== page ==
Director’s note

The main characters of this film for young audience are two 16-years old Tallinn girls Ann and Maya. Ann’s world is safe and nice. At the beginning of the film she is buying herself a teddy bear in a supermarket. The world of her friend Maya is different – she is involved in her freak family and Satanist friends. As Ann gets a little brother who falls ill, her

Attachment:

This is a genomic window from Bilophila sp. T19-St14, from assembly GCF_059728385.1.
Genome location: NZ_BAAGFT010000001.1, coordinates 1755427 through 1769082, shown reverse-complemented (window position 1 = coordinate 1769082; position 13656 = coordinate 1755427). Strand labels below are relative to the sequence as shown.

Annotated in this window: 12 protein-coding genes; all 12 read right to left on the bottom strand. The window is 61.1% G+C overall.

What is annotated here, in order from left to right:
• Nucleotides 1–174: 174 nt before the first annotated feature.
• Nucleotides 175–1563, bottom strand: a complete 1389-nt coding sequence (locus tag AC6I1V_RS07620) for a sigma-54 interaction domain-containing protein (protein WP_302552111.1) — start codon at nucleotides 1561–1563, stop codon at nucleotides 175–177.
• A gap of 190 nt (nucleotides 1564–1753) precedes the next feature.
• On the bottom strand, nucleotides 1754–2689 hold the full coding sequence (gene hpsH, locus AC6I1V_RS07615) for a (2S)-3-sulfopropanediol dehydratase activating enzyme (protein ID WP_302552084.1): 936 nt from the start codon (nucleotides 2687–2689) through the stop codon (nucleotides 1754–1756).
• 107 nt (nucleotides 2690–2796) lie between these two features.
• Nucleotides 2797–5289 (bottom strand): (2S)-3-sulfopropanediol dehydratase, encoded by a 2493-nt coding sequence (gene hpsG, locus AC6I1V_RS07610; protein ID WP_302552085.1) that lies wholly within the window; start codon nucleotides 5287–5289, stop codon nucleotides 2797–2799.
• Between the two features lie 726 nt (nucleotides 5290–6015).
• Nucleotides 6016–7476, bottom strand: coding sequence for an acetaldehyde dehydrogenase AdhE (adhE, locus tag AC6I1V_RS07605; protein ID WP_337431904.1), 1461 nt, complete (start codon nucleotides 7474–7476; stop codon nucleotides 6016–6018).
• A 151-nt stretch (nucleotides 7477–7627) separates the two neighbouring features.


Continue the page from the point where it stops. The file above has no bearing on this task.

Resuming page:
concern for him brings Ann closer to Maya. Maya, wishing to help her friend, takes Ann to her Satanist friends. Being a family feature, the film also shows the subcultures of the youngsters like Satanist-movement, death metal and gothic life-style. Nevertheless, as the world is presented through the eyes of the two girls, the predominant atmosphere should be rather naive and romantically expressive instead of a gloomy and depressive one. There could be lots of space for (Estonian) music and songs in the films. Some key-shots could be put on stage in the form of self-dependent musical acts (American Beauty). The main idea of the film is loneliness, isolation in one’s own sorrow, or otherwise – egoism. It is characteristic for all characters of the feature. In the most drastic way it concerns the family of Maya – mother Dora is involved in esotericism, Maya’s little sister Devi lives her own life and does not want to be disturbed even in her greatest grief. Maya is taken by the cult of the Satanists. Ann‘s family leads a cozy idyllic life, being proud of it. Ann’s mother is an overbearing woman who decides what is acceptable and normal for the family and what is not. When suddenly sorrow comes up, pride becomes shame. Mother blames father, father blames himself and Ann doesn’t find understanding with neither of them, the result being aliennation. Both Ann’s and Maya’s families have failed in their own way. Solitude and isolation should be perceptible both for the girls and the audience. It should be perceived not as a moralizing but as a real experience. In this case, happy end could be the only possible solution.